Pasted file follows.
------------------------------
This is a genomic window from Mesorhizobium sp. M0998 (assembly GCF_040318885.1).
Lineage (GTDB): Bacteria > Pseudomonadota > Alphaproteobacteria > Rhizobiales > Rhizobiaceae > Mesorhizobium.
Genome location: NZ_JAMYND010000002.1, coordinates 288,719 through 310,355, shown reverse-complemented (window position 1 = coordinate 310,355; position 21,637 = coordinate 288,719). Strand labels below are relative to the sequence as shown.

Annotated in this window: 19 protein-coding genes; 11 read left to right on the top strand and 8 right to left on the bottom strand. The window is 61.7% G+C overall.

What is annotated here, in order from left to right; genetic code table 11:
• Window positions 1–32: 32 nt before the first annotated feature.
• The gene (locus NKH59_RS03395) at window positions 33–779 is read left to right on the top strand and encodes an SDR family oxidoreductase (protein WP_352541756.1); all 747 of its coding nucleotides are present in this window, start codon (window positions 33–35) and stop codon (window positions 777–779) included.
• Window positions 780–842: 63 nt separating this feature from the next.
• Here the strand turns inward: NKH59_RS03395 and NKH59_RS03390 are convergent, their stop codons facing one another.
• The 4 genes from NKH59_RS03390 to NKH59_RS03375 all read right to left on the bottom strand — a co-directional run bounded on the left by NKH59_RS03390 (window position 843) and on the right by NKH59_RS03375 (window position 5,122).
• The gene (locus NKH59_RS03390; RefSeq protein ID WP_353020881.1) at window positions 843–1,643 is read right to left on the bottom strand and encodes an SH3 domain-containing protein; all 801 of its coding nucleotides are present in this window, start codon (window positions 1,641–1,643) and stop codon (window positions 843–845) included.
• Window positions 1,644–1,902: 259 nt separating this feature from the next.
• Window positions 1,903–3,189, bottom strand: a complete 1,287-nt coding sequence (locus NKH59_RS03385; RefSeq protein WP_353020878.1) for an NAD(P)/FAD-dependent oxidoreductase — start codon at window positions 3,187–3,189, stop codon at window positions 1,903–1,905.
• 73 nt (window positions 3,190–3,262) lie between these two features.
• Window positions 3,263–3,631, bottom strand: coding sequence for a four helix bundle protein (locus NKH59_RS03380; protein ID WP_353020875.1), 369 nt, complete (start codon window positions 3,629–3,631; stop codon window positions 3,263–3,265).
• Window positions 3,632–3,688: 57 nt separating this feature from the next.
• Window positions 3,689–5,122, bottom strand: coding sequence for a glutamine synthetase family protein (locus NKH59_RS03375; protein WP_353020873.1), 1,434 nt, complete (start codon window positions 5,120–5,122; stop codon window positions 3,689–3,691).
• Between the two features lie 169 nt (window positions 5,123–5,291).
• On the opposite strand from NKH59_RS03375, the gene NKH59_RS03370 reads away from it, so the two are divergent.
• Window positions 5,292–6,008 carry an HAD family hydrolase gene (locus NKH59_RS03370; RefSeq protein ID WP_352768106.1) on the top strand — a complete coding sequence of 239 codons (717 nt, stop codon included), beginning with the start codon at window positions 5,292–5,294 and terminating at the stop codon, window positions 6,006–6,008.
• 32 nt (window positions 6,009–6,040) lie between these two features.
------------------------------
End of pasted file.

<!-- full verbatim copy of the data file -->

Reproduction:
This is a genomic window from Mesorhizobium sp. M0998 (assembly GCF_040318885.1).
Lineage (GTDB): Bacteria > Pseudomonadota > Alphaproteobacteria > Rhizobiales > Rhizobiaceae > Mesorhizobium.
Genome location: NZ_JAMYND010000002.1, coordinates 288,719 through 310,355, shown reverse-complemented (window position 1 = coordinate 310,355; position 21,637 = coordinate 288,719). Strand labels below are relative to the sequence as shown.

Annotated in this window: 19 protein-coding genes; 11 read left to right on the top strand and 8 right to left on the bottom strand. The window is 61.7% G+C overall.

What is annotated here, in order from left to right; genetic code table 11:
• Window positions 1–32: 32 nt before the first annotated feature.
• The gene (locus NKH59_RS03395) at window positions 33–779 is read left to right on the top strand and encodes an SDR family oxidoreductase (protein WP_352541756.1); all 747 of its coding nucleotides are present in this window, start codon (window positions 33–35) and stop codon (window positions 777–779) included.
• Window positions 780–842: 63 nt separating this feature from the next.
• Here the strand turns inward: NKH59_RS03395 and NKH59_RS03390 are convergent, their stop codons facing one another.
• The 4 genes from NKH59_RS03390 to NKH59_RS03375 all read right to left on the bottom strand — a co-directional run bounded on the left by NKH59_RS03390 (window position 843) and on the right by NKH59_RS03375 (window position 5,122).
• The gene (locus NKH59_RS03390; RefSeq protein ID WP_353020881.1) at window positions 843–1,643 is read right to left on the bottom strand and encodes an SH3 domain-containing protein; all 801 of its coding nucleotides are present in this window, start codon (window positions 1,641–1,643) and stop codon (window positions 843–845) included.
• Window positions 1,644–1,902: 259 nt separating this feature from the next.
• Window positions 1,903–3,189, bottom strand: a complete 1,287-nt coding sequence (locus NKH59_RS03385; RefSeq protein WP_353020878.1) for an NAD(P)/FAD-dependent oxidoreductase — start codon at window positions 3,187–3,189, stop codon at window positions 1,903–1,905.
• 73 nt (window positions 3,190–3,262) lie between these two features.
• Window positions 3,263–3,631, bottom strand: coding sequence for a four helix bundle protein (locus NKH59_RS03380; protein ID WP_353020875.1), 369 nt, complete (start codon window positions 3,629–3,631; stop codon window positions 3,263–3,265).
• Window positions 3,632–3,688: 57 nt separating this feature from the next.
• Window positions 3,689–5,122, bottom strand: coding sequence for a glutamine synthetase family protein (locus NKH59_RS03375; protein WP_353020873.1), 1,434 nt, complete (start codon window positions 5,120–5,122; stop codon window positions 3,689–3,691).
• Between the two features lie 169 nt (window positions 5,123–5,291).
• On the opposite strand from NKH59_RS03375, the gene NKH59_RS03370 reads away from it, so the two are divergent.
• Window positions 5,292–6,008 carry an HAD family hydrolase gene (locus NKH59_RS03370; RefSeq protein ID WP_352768106.1) on the top strand — a complete coding sequence of 239 codons (717 nt, stop codon included), beginning with the start codon at window positions 5,292–5,294 and terminating at the stop codon, window positions 6,006–6,008.
• 32 nt (window positions 6,009–6,040) lie between these two features.